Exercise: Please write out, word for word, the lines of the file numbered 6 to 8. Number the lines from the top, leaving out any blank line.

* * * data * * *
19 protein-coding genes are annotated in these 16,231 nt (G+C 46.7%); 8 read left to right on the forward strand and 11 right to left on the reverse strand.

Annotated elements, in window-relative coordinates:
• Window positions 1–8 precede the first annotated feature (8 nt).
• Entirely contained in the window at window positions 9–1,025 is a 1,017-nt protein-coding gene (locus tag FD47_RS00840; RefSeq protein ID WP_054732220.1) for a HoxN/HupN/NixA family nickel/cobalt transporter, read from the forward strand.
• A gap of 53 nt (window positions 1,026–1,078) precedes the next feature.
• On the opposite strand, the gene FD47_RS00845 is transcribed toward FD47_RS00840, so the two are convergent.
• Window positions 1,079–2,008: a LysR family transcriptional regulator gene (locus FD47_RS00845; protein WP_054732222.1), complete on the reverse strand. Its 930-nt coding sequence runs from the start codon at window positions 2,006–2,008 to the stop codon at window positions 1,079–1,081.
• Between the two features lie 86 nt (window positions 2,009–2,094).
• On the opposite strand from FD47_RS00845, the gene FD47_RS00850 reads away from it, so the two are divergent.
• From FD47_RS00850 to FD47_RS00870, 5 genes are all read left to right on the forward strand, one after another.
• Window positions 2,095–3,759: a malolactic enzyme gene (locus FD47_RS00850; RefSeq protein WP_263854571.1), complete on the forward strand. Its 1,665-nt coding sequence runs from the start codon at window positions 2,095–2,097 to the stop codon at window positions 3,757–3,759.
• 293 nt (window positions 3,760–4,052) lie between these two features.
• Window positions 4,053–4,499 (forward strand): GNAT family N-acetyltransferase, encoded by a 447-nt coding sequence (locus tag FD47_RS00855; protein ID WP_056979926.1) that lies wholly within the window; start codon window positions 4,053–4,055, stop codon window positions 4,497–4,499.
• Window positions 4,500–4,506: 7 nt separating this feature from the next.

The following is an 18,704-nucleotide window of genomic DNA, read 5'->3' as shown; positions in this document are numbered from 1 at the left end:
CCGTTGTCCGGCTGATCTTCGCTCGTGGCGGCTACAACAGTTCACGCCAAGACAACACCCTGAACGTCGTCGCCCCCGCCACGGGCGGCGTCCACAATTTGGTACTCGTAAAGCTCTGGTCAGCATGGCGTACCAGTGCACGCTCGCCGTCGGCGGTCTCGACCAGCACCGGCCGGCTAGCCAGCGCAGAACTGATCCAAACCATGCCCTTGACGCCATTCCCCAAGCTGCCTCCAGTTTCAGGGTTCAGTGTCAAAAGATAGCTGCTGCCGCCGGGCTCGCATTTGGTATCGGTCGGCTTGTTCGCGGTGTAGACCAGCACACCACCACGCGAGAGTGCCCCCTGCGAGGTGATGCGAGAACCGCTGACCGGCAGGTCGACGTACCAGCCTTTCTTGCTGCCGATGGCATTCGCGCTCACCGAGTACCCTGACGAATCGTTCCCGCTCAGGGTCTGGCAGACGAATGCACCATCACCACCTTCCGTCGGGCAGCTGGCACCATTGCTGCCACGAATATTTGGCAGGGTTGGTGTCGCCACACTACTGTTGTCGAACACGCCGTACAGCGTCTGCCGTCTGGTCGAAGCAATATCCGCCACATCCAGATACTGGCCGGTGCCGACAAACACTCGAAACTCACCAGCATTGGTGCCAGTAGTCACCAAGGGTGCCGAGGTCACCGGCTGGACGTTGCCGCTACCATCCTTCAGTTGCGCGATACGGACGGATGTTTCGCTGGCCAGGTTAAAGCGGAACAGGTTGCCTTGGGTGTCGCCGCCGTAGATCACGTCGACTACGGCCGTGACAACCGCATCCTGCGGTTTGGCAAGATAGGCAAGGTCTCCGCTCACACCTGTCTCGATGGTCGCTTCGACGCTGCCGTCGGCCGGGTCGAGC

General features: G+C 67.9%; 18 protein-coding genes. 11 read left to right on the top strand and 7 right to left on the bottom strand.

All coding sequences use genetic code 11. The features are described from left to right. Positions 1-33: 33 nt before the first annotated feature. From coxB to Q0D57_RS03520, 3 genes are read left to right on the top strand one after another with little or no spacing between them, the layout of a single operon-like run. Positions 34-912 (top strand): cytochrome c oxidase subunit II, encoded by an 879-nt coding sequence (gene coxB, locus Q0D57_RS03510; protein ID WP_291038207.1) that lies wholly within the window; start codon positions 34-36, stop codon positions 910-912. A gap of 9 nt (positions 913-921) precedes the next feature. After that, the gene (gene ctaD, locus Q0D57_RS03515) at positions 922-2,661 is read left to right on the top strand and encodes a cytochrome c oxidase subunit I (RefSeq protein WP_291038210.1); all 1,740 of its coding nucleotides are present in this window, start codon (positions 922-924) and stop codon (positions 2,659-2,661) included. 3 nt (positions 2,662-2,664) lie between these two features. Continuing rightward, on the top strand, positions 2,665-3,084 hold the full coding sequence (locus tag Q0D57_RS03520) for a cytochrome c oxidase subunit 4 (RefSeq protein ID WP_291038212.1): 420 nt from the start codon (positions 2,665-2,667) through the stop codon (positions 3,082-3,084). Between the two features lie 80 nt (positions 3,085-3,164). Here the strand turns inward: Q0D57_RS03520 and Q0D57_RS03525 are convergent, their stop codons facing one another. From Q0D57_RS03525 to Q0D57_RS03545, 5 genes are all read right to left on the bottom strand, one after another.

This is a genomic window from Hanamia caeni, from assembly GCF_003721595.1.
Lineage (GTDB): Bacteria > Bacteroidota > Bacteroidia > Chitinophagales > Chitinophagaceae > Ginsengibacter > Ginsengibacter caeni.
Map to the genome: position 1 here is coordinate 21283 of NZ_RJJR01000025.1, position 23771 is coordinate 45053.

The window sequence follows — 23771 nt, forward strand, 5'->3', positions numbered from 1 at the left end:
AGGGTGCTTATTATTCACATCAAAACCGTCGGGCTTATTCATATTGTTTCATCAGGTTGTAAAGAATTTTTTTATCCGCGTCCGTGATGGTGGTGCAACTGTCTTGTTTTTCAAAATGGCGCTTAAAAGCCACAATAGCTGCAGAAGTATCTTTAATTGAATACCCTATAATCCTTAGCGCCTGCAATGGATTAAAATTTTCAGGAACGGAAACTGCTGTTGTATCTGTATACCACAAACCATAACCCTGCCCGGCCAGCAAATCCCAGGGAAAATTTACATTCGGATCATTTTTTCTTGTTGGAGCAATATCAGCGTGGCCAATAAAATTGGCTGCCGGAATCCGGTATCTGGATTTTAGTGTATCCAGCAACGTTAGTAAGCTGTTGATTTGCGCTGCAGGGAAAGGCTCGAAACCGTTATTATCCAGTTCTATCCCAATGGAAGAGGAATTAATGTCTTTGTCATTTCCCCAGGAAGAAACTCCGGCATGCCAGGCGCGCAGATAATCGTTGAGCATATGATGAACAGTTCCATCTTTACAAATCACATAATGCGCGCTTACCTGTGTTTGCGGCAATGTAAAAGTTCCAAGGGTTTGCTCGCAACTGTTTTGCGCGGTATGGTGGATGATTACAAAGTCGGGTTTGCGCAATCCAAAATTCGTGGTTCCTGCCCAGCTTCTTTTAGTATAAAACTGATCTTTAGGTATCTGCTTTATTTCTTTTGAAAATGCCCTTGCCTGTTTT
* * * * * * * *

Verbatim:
• On the opposite strand, the gene FD47_RS00845 is transcribed toward FD47_RS00840, so the two are convergent.
• Window positions 1,079–2,008: a LysR family transcriptional regulator gene (locus FD47_RS00845; protein WP_054732222.1), complete on the reverse strand. Its 930-nt coding sequence runs from the start codon at window positions 2,006–2,008 to the stop codon at window positions 1,079–1,081.
• Between the two features lie 86 nt (window positions 2,009–2,094).